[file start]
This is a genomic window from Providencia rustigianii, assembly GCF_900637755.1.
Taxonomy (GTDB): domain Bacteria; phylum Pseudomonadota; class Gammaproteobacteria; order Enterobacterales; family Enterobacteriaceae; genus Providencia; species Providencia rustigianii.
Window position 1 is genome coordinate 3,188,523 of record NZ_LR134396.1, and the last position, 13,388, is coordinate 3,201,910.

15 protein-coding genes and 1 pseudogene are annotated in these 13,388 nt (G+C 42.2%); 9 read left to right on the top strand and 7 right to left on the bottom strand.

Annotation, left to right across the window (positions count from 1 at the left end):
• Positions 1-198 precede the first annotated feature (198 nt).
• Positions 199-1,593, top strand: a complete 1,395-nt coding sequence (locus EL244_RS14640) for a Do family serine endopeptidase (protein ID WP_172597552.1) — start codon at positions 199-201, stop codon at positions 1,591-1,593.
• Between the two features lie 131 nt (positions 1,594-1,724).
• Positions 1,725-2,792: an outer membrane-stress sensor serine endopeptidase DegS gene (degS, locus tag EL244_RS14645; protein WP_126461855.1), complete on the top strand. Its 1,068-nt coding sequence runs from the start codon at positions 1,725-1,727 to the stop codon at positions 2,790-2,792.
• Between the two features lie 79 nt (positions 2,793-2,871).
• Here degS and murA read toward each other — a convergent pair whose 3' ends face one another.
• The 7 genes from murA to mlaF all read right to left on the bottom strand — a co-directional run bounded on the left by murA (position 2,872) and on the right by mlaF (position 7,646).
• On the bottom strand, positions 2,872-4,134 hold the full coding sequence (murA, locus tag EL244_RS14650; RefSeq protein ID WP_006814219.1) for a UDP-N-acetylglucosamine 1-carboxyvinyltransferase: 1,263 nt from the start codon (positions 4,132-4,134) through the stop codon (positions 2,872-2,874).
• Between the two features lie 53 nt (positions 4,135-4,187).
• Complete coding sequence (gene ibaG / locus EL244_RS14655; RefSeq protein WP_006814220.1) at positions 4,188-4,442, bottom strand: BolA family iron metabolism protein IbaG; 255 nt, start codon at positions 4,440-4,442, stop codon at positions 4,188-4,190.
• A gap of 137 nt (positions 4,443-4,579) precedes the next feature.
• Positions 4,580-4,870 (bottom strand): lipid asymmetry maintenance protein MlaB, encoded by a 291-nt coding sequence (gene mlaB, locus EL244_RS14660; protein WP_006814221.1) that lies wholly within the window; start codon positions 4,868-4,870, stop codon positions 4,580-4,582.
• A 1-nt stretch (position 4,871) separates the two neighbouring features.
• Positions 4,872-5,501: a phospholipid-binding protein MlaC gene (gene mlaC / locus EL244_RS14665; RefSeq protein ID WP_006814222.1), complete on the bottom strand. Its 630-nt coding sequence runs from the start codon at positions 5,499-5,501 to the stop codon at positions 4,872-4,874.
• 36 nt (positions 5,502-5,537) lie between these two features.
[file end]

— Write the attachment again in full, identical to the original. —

This is a genomic window from Providencia rustigianii, assembly GCF_900637755.1.
Taxonomy (GTDB): domain Bacteria; phylum Pseudomonadota; class Gammaproteobacteria; order Enterobacterales; family Enterobacteriaceae; genus Providencia; species Providencia rustigianii.
Window position 1 is genome coordinate 3,188,523 of record NZ_LR134396.1, and the last position, 13,388, is coordinate 3,201,910.

15 protein-coding genes and 1 pseudogene are annotated in these 13,388 nt (G+C 42.2%); 9 read left to right on the top strand and 7 right to left on the bottom strand.

Annotation, left to right across the window (positions count from 1 at the left end):
• Positions 1-198 precede the first annotated feature (198 nt).
• Positions 199-1,593, top strand: a complete 1,395-nt coding sequence (locus EL244_RS14640) for a Do family serine endopeptidase (protein ID WP_172597552.1) — start codon at positions 199-201, stop codon at positions 1,591-1,593.
• Between the two features lie 131 nt (positions 1,594-1,724).
• Positions 1,725-2,792: an outer membrane-stress sensor serine endopeptidase DegS gene (degS, locus tag EL244_RS14645; protein WP_126461855.1), complete on the top strand. Its 1,068-nt coding sequence runs from the start codon at positions 1,725-1,727 to the stop codon at positions 2,790-2,792.
• Between the two features lie 79 nt (positions 2,793-2,871).
• Here degS and murA read toward each other — a convergent pair whose 3' ends face one another.
• The 7 genes from murA to mlaF all read right to left on the bottom strand — a co-directional run bounded on the left by murA (position 2,872) and on the right by mlaF (position 7,646).
• On the bottom strand, positions 2,872-4,134 hold the full coding sequence (murA, locus tag EL244_RS14650; RefSeq protein ID WP_006814219.1) for a UDP-N-acetylglucosamine 1-carboxyvinyltransferase: 1,263 nt from the start codon (positions 4,132-4,134) through the stop codon (positions 2,872-2,874).
• Between the two features lie 53 nt (positions 4,135-4,187).
• Complete coding sequence (gene ibaG / locus EL244_RS14655; RefSeq protein WP_006814220.1) at positions 4,188-4,442, bottom strand: BolA family iron metabolism protein IbaG; 255 nt, start codon at positions 4,440-4,442, stop codon at positions 4,188-4,190.
• A gap of 137 nt (positions 4,443-4,579) precedes the next feature.
• Positions 4,580-4,870 (bottom strand): lipid asymmetry maintenance protein MlaB, encoded by a 291-nt coding sequence (gene mlaB, locus EL244_RS14660; protein WP_006814221.1) that lies wholly within the window; start codon positions 4,868-4,870, stop codon positions 4,580-4,582.
• A 1-nt stretch (position 4,871) separates the two neighbouring features.
• Positions 4,872-5,501: a phospholipid-binding protein MlaC gene (gene mlaC / locus EL244_RS14665; RefSeq protein ID WP_006814222.1), complete on the bottom strand. Its 630-nt coding sequence runs from the start codon at positions 5,499-5,501 to the stop codon at positions 4,872-4,874.
• 36 nt (positions 5,502-5,537) lie between these two features.